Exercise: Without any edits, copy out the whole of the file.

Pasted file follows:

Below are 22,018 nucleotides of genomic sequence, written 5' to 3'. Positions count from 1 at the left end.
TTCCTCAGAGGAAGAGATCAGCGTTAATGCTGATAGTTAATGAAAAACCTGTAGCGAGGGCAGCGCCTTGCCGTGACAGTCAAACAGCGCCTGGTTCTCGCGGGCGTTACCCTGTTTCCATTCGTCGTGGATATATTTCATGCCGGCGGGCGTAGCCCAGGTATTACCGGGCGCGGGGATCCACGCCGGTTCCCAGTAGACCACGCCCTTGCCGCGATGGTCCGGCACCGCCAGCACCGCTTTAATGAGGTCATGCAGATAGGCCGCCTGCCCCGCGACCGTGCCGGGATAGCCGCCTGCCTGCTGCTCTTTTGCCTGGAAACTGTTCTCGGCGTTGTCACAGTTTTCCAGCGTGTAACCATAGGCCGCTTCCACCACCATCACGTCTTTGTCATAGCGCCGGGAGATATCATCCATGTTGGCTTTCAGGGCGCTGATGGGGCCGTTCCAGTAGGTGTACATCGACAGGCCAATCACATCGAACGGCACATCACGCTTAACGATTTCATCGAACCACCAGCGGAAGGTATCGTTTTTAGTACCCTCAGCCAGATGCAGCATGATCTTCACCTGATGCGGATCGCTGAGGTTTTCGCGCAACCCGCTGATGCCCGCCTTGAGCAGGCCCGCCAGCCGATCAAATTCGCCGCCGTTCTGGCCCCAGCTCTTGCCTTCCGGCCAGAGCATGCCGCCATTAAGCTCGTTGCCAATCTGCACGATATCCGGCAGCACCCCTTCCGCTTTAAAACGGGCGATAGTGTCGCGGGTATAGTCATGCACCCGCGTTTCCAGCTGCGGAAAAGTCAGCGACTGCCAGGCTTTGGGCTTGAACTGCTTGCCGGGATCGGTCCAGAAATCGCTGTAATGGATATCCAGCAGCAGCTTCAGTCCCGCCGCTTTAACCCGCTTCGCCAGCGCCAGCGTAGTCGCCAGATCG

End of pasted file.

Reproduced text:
Below are 22,018 nucleotides of genomic sequence, written 5' to 3'. Positions count from 1 at the left end.
TTCCTCAGAGGAAGAGATCAGCGTTAATGCTGATAGTTAATGAAAAACCTGTAGCGAGGGCAGCGCCTTGCCGTGACAGTCAAACAGCGCCTGGTTCTCGCGGGCGTTACCCTGTTTCCATTCGTCGTGGATATATTTCATGCCGGCGGGCGTAGCCCAGGTATTACCGGGCGCGGGGATCCACGCCGGTTCCCAGTAGACCACGCCCTTGCCGCGATGGTCCGGCACCGCCAGCACCGCTTTAATGAGGTCATGCAGATAGGCCGCCTGCCCCGCGACCGTGCCGGGATAGCCGCCTGCCTGCTGCTCTTTTGCCTGGAAACTGTTCTCGGCGTTGTCACAGTTTTCCAGCGTGTAACCATAGGCCGCTTCCACCACCATCACGTCTTTGTCATAGCGCCGGGAGATATCATCCATGTTGGCTTTCAGGGCGCTGATGGGGCCGTTCCAGTAGGTGTACATCGACAGGCCAATCACATCGAACGGCACATCACGCTTAACGATTTCATCGAACCACCAGCGGAAGGTATCGTTTTTAGTACCCTCAGCCAGATGCAGCATGATCTTCACCTGATGCGGATCGCTGAGGTTTTCGCGCAACCCGCTGATGCCCGCCTTGAGCAGGCCCGCCAGCCGATCAAATTCGCCGCCGTTCTGGCCCCAGCTCTTGCCTTCCGGCCAGAGCATGCCGCCATTAAGCTCGTTGCCAATCTGCACGATATCCGGCAGCACCCCTTCCGCTTTAAAACGGGCGATAGTGTCGCGGGTATAGTCATGCACCCGCGTTTCCAGCTGCGGAAAAGTCAGCGACTGCCAGGCTTTGGGCTTGAACTGCTTGCCGGGATCGGTCCAGAAATCGCTGTAATGGATATCCAGCAGCAGCTTCAGTCCCGCCGCTTTAACCCGCTTCGCCAGCGCCAGCGTAGTCGCCAGATCG